The pitch at the ADC Volkswagen Clube was in appalling condition, but he was not prepared to use that as an excuse. There was a game to be won, three more points at stake, so when the players ambled off for their half-time drinks, the score goalless, he let rip.
There were admonishments and accusations, delivered in the strongest terms. Standards, commitment, responsibility, that kind of thing. Honouring the Corinthians shirt. No matter that this was a low-wattage under-20 game; he cared, and cared deeply. He urged them to give more, to dig a little deeper.
Through it all, the coach stood silent. Open-mouthed, too. For this rousing team talk was delivered by one of his players – a wide-eyed 17-year-old who, having already begun to make a mark at senior level, would have been forgiven for taking such things a little less seriously.
That, though, is not Malcom Filipe Silva de Oliveira's style. No inflated ego, no excuses – just a burning desire to win at all costs. And, it would appear, a way with words: Corinthians scored four times in the second half.
He will probably not be required to perform similar feats of oration when, as seems increasingly likely, he moves to the Premier League next summer. But the story is instructive and will surely chime with the scout reports compiled by Tottenham and Arsenal in recent months. For Malcom, now 20 and the darling of Ligue 1 after a superb year with Bordeaux, has always had unflinching commitment sewn into his DNA.
It helped him cope with the physical demands of playing with adults when he still listed kite-flying and marbles among his pastimes. It won him an army of admirers – and a league title – in Brazil before his move to France in January 2016. It made a non-issue of the challenge of adapting to life in Europe, and now it looks set to propel him towards the upper echelons of the game. If Mauricio Pochettino is to be his next manager, he will not be the first to be won over by this single-minded young man.
"That game against Taubaté, when he gave the team talk, really showed his personality and his competitiveness," his former Corinthians youth coach, Osmar Loss, told The Independent. "All the players reacted to his attitude, to his level of engagement. He has a constant desire for victory."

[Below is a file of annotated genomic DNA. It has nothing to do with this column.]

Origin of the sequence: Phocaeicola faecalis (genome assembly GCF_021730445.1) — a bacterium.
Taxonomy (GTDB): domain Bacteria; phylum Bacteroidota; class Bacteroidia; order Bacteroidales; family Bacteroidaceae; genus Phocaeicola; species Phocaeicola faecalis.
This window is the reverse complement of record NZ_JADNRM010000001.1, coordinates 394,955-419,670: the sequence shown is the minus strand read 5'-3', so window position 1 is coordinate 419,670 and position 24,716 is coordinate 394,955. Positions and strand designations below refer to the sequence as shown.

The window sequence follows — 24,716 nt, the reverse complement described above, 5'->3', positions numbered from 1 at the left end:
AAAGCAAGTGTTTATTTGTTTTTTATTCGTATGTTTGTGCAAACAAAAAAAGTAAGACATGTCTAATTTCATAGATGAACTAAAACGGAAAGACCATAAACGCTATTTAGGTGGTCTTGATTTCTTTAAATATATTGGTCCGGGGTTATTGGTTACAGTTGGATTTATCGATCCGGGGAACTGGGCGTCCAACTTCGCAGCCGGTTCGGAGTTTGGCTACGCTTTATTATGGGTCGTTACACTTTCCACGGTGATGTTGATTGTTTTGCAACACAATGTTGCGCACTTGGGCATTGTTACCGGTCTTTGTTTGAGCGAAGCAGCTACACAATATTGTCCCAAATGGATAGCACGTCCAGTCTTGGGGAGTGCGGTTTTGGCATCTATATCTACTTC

It was under the tutelage of Loss that Malcom – named, albeit sloppily, after Malcolm X, a hero of his father's – first came to the fore, starring at the 2014 Copa São Paulo de Futebol Júnior (aka the Copinha, Brazil's premier youth tournament) despite being four years younger than many of his team-mates. "I first saw Malcom when he was 16," Loss recalled. "I had just joined Corinthians and I was watching an under-17 game. I was impressed by his intensity, and his technical ability whenever the ball came to him.
"Not long after that, we put on a training match between the under-17s and the under-20s. The under-17s won 1-0, with a goal from Guilherme Arana [now at Sevilla], and Malcom was simply spectacular. I called him over for a chat, congratulated him, and told him that he would be in my thoughts for the Copinha if he continued playing in that way.
"Malcom was a reserve as we started to prepare for the competition, but he won a starting spot in the warm-up matches. He was a player who lent 'depth' to our attack and gave us rhythm. He would improvise, trying interesting things, and he was mobile, too: he played on the right flank but was always moving into the middle to shoot or combine with team-mates. He played a fundamental role in that campaign."
Corinthians would come up short at the final hurdle, losing to Santos in the final, but a star had been born: Malcom was promoted to the first team by Mano Menezes and made his professional debut just three weeks after his 17th birthday. By the end of September he had chiselled out a starting spot and scored his first senior goal, bewitching his marker before drilling a shot inside the near post against Chapecoense.
That swift ascent and the attendant attention – he sheepishly admitted to having received thousands of Facebook friend requests, a large proportion of them from schoolgirls, after his Copinha exploits – may have tested a more pliable character, but the teenager took it in his stride.
"Even in his first training sessions, you could could see his potential," former Timão left-back Uendel told The Independent. "You have to adapt to the pressure at Corinthians, especially when you're a starter at 17, but he coped well. He had so much quality for his age, but what really stood out was his personality: he trained like he had been in the senior squad for years."
It helped that he was a shining example of diligence. Not all young Brazilian forwards relish the defensive side of the game, but Malcom was always willing to track his man. "He followed tactical instructions really well," explained Loss. "He was always looking for 'the why' of things... why he had to position himself in a specific way, why he had to do certain things. He really understood his function in the team, carrying it out with a lot of intensity."
Those qualities led Loss to describe him, memorably, as "um irresponsável responsável" – a responsible irresponsible – and were coupled with an endearing thirst for self-improvement: Malcom studied YouTube videos of Romário in a bid to improve his heading and began to appear more in the six-yard box on the advice of the experienced Paolo Guerrero.